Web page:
‘Surrounded by mature trees, adapted and personalised by successive owners, the anonymity and loneliness that Adams perceived in these tract homes have been tempered by the years that have passed since they were built.’
The house that occupies the plot on the corner of South Murray Boulevard and Darwin Place in Colorado Springs is neatly kept but otherwise undistinguished. It’s an odd colour, a cross between the oatmeal shade of an old computer and the tan of a woman’s shoe. It sits in a patchy rectangle of lawn – the owners obviously don’t go in for gardening – and apart from the bright red front door, it looks like it’s trying to disappear into the landscape.
Robert Adams photographed this house in 1969 as part of his photographic essay The New West, which was published in 1974. ‘Frame for a tract house, Colorado Springs’ sets the outline of a half-built home against a vast, empty landscape. The hills in the distance are just visible between the uprights and joists of the flimsy structure. ‘Few of these new houses will stand in fifty years’, Adams wrote at the time, ‘linoleum buckles on counter tops, and unseasoned lumber twists walls out of plumb before the first occupants arrive.’
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But 241 South Murray Boulevard is still standing, as are most of its neighbours. Surrounded by mature trees, adapted and personalised by successive owners, the anonymity and loneliness that Adams perceived in these tract homes have been tempered by the years that have passed since they were built. The new suburbs that he photographed have long since been absorbed by the city, and the empty landscape that surrounded them has filled up with playgrounds, shopping malls, schools, and churches. It looks like a pleasant enough – if unexciting – place to live.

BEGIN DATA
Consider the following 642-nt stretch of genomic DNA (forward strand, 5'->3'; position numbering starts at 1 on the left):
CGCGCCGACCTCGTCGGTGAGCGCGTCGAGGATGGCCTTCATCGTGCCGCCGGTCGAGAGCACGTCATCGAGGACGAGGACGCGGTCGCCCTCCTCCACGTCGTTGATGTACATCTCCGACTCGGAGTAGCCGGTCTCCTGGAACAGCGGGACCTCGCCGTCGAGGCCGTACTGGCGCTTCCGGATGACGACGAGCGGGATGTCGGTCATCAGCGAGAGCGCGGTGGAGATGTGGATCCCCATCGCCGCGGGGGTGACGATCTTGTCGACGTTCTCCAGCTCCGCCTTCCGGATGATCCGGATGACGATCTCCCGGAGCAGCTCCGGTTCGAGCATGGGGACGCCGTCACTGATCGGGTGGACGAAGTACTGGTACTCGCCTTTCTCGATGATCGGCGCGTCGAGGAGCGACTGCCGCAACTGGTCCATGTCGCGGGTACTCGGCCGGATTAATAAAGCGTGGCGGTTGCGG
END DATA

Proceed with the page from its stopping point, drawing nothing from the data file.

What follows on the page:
‘More than four decades have passed since Adams first turned his camera on the development that threatened the American west; today, the extent of our interference with the environment is measured on a planetary scale.’
If Adams’ photographs condemned the new developments that crept outwards from the foothills of Colorado’s Rocky Mountains, he also believed that the land on which they were built had an enduring beauty that no human intervention could erase. John Szarkowski shared this conviction in his introduction to The New West, where he urged viewers to do as Adams himself had done, and ‘[discover] in these dumb and artless agglomerations of boring buildings the suggestion of redeeming virtue.’ Adams never intended his images to act as a panacea for the issues they depicted. Szarkowski, however, seemed to suggest that the photograph could somehow lead Americans towards a new relationship with the land by showing them how to look at it in a different way.
Steidl’s new edition of Robert Adams’ The New West – released to mark the 40th anniversary of the original publication – is a timely reminder of how insidious this sort of aesthetic remediation has become. More than four decades have passed since Adams first turned his camera on the development that threatened the American west; today, the extent of our interference with the environment is measured on a planetary scale. And in place of Adams’ austere documents, recent landscape photography routinely turns to the monumental tableau or the full-colour abstraction as a way of describing environmental ruin. Many of the planet’s most poisoned sites now hide their secrets in plain sight. If Adams’ photographs still have the power to shock, it’s not the desolation of the places they depict, but how minor these depredations now seem, how meticulously Adams channelled his anger into his work, and how diffident a practice landscape photography has grown into since these pictures were made.
The New West
(All Rights Reserved. Text @ Eugenie Shinkle. Images @ Roberts Adams.)